There’s nothing like dollars-off-your-total-purchase coupons, to get a nice discount at the grocery checkout. Especially when you can use as many as you want, over and over again in a single transaction, to get everything for free!
Good luck finding a store that will let you do that, though. The Stop & Shop grocery stores in Brick Township and Toms River, New Jersey certainly don’t. But that didn’t stop a local couple from allegedly doing it anyway – nearly 150 times.
And now it’s gotten them in trouble with the law.
Brick Township police say 32-year-old Melissa Scheller and 29-year-old Ben Lugo of South Toms River used fake $10 coupons repeatedly, in at least two local Stop & Stop stores. Beginning in May, police say the pair made off with hundreds of dollars per day, for a total haul worth $1,475, by using their coupons at self-checkouts.
But they apparently forgot that stores have security cameras. Especially at self-checkouts.
Last month, investigators released images from surveillance video showing the two suspects, in an effort to identify them. Within days, friends or foes of the twosome came forward, and police thanked the public for their help in identifying the suspects.
And yesterday, police announced that Scheller had been arrested, and that a warrant was out for Lugo.
Investigators have not shared details on exactly how the coupons were created, or how the duo was able to scan them so many times without being detected sooner. Initially, police said the coupons were “homemade $10 cash vouchers” with “custom-made UPC bar codes” that deducted $10 from their total every time they were scanned. Upon announcing Scheller’s arrest yesterday, police explained that the two “were able to scan the fraudulent UPC code repeatedly to significantly reduce the total sum of their purchase.”
The total of each of their transactions ranged from $50 to $200, most of which they got for free (apparently not wanting their total to go negative, they presumably paid out of pocket when they scanned enough $10 coupons to get their grand total below the $10 level).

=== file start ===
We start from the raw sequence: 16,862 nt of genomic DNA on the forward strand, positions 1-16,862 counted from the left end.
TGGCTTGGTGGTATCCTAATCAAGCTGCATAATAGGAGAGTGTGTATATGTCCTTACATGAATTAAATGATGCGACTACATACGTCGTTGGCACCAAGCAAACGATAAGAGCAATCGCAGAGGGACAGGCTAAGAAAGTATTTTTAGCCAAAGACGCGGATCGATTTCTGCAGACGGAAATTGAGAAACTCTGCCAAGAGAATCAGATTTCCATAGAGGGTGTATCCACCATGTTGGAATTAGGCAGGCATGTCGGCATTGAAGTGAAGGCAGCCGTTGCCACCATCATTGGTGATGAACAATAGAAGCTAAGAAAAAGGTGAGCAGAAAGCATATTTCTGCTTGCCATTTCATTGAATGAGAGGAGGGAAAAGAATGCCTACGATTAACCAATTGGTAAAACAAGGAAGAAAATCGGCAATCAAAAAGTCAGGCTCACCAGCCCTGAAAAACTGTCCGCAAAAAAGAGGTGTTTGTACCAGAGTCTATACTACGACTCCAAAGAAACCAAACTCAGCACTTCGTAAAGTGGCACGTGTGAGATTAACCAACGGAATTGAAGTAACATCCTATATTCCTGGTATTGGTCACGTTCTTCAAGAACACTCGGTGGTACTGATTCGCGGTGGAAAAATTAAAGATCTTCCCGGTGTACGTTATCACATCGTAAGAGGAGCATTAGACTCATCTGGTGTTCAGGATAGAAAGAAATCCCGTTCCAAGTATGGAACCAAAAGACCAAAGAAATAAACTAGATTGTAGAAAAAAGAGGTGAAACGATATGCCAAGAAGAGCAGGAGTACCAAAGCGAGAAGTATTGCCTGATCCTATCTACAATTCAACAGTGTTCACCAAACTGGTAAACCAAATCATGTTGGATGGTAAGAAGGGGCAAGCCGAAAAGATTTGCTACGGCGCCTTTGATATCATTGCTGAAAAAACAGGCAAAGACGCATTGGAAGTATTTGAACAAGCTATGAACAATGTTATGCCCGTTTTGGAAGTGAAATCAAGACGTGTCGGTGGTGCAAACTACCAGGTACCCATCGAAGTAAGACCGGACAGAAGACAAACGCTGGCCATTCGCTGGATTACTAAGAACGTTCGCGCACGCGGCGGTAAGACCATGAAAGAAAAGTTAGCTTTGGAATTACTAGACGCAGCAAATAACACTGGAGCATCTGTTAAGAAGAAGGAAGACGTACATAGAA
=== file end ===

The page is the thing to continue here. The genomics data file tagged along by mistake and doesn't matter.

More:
Police last month also circulated a photo of a third suspect, who they say was seen with Scheller on at least one occasion, going through a regular checkout lane – and getting busted. The woman was attempting to use her fake $10 coupons to buy “a large order of paper products and cleaning supplies”, but took off without buying anything when a store employee questioned her coupons.
That woman has not been publicly identified, or charged. But Scheller has been charged with theft by deception, and a judge has set her bail at $20,000. Lugo faces the same charge, as soon as he’s apprehended.
And Stop & Shop, police say, “has since addressed the UPC codes, so incidents similar to this will not occur again.”
At least until the scammers come up with another way to cheat the system. But as this case proves, even if they get away with it for a while, security cameras are watching – so they may not get away with it for long.
Image sources: Brick Township Police Department
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